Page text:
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Report: Pilot Murder-Suicide Likely Cause of China Eastern Air Disaster

The Wall Street Journal said flight recorder data showed human input behind the nosedive and resultant crash

A China Eastern Boeing 737-800 - Black Box Found In China Boeing 737 Crash. - Plane & Pilot
A China Eastern Boeing 737-800 similar to the one that crashed in China earlier this week killing all 132 aboard.

Breaking News: A story in the Wall Street Journal reports that the crash of the China Eastern Airlines Boeing 737 that went down in March in a remote area of Southeast China killing all 132 aboard was caused by human input.

The cause of the March 22, 2022, crash, has yet to be officially determined. But the details available even before the Journal’s report had already given rise to pilot suicide as a leading theory among accident analysts not involved in the investigation. This was especially so after security cam video of the plane in a steep nosedive emerged. Some frames of that grainy video appear to show parts of the airplane being shed in the dive. Flight tracking data, moreover, showed the plane leveled off briefly before again diving sharply until it impacted terrain at very high speed, all of which are consistent with human action and possible a fight for control of the plane between two people.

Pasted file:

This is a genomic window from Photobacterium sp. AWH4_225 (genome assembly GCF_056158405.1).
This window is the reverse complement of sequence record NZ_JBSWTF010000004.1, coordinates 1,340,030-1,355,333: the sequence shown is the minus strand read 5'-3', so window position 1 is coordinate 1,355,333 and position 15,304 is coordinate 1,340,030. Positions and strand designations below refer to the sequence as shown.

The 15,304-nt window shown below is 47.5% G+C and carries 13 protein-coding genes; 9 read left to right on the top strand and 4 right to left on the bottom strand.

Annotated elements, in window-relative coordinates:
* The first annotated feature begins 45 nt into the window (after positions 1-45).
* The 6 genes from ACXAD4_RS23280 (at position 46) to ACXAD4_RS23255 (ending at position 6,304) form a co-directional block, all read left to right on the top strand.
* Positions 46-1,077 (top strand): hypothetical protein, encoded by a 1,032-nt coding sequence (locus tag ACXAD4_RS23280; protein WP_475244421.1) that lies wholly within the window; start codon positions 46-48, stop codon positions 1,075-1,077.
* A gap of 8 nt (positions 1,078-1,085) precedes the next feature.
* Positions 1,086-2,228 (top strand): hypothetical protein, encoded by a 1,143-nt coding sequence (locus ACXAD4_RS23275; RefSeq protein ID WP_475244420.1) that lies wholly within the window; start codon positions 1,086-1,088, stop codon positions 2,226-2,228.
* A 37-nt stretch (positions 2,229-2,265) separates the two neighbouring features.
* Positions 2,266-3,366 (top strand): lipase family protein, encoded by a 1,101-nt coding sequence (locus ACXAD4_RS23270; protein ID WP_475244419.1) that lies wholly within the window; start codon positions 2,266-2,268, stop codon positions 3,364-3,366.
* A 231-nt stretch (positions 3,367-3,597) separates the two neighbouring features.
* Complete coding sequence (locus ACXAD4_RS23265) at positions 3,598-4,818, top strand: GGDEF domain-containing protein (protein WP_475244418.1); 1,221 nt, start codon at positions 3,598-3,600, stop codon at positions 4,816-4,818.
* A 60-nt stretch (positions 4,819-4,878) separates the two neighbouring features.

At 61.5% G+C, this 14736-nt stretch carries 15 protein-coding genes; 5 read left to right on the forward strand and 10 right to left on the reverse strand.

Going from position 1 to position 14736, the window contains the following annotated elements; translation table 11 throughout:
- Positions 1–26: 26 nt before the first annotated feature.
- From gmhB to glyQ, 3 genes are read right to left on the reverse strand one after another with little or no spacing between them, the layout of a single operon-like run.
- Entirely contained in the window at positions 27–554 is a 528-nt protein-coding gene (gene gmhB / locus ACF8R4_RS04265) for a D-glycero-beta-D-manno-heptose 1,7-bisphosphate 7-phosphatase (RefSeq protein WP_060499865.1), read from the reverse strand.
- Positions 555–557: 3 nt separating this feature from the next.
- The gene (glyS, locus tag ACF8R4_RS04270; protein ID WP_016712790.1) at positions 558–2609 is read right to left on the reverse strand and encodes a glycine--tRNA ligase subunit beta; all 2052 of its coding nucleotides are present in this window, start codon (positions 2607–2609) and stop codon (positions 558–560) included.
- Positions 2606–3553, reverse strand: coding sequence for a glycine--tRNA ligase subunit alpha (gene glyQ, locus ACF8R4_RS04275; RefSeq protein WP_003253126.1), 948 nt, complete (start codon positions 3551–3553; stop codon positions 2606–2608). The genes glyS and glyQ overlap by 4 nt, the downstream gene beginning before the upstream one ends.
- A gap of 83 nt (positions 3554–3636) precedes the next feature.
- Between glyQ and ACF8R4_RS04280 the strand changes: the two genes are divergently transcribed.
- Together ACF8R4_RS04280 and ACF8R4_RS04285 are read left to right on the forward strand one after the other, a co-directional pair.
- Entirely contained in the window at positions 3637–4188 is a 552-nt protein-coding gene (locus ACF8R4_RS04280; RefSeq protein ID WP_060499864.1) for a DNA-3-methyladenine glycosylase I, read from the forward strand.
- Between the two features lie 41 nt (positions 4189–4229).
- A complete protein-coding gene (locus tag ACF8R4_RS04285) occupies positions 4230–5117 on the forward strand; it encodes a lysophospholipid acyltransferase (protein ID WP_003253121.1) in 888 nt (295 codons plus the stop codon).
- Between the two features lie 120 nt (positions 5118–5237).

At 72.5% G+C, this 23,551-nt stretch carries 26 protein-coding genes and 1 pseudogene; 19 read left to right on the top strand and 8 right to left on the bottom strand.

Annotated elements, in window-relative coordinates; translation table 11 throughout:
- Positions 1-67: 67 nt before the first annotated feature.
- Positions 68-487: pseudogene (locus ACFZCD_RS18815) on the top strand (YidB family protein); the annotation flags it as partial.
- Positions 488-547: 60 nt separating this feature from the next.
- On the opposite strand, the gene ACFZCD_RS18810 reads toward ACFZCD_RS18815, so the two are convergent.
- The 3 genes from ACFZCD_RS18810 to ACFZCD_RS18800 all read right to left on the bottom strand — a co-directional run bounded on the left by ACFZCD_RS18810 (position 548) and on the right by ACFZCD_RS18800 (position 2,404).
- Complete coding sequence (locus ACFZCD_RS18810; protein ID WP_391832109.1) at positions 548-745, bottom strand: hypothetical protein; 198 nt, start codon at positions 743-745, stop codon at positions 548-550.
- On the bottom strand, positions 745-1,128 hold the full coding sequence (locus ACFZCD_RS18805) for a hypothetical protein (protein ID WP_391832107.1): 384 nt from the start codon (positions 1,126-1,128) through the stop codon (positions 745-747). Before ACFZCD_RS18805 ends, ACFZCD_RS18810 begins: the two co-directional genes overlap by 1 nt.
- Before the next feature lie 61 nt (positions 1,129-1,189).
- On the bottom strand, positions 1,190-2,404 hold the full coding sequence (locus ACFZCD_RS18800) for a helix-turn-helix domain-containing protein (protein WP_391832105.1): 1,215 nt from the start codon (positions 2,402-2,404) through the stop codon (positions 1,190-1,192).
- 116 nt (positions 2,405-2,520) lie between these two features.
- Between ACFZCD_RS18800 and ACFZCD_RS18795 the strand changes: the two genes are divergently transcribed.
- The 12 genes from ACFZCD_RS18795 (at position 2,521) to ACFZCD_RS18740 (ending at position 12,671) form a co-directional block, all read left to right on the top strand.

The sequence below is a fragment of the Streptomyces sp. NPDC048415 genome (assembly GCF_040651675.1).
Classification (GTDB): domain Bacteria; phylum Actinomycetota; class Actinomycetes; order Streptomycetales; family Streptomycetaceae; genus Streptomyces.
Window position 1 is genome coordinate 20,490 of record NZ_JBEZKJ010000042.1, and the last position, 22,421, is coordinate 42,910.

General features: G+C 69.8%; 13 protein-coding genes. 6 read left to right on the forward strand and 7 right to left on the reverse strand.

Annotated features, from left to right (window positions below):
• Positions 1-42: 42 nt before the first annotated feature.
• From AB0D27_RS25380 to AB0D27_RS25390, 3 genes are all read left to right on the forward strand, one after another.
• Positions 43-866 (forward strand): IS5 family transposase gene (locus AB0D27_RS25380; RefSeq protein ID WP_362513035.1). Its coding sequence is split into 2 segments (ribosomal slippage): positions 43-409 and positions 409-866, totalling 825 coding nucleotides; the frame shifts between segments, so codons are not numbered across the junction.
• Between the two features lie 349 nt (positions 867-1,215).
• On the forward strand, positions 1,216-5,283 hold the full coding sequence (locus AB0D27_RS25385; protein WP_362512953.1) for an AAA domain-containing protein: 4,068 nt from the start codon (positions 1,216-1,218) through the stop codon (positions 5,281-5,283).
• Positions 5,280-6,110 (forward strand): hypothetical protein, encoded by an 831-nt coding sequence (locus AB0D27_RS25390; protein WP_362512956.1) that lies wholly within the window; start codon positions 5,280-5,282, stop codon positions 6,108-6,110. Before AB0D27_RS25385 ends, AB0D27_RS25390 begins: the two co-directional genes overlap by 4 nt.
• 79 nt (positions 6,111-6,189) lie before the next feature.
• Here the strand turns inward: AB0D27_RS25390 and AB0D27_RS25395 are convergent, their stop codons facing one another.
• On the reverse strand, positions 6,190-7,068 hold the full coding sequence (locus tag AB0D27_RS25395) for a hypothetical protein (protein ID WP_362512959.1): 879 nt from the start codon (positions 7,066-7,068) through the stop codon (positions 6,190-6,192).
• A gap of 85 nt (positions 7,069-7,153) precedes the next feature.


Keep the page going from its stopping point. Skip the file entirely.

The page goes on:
The flight recorder supports this theory, as it shows the controls being pushed forward to initiate a steep descent, close to a 90-degree descent angle. And while cockpit intrusion remains a possibility, pilot murder-suicide seems likelier, as ATC received no hijacking coded message from the crew, and the cockpit door, as is the case in the United States, is strongly secured.

The China Eastern Flight 5735 search effort. Via Wikipedia Commons
The China Eastern Flight 5735 search effort. Via Wikipedia Commons

Given the crash site’s remoteness and inaccessibility, combined with the destructive high-velocity impact, the search for the flight recorders was beyond challenging. But Chinese searchers did indeed locate both the flight data and cockpit voice recorders shortly after the crash. The instruments were subsequently sent to Washington, D.C., for data recovery. The unnamed source behind the Wall Street Journal’s report is presumably someone close to that data recovery effort.


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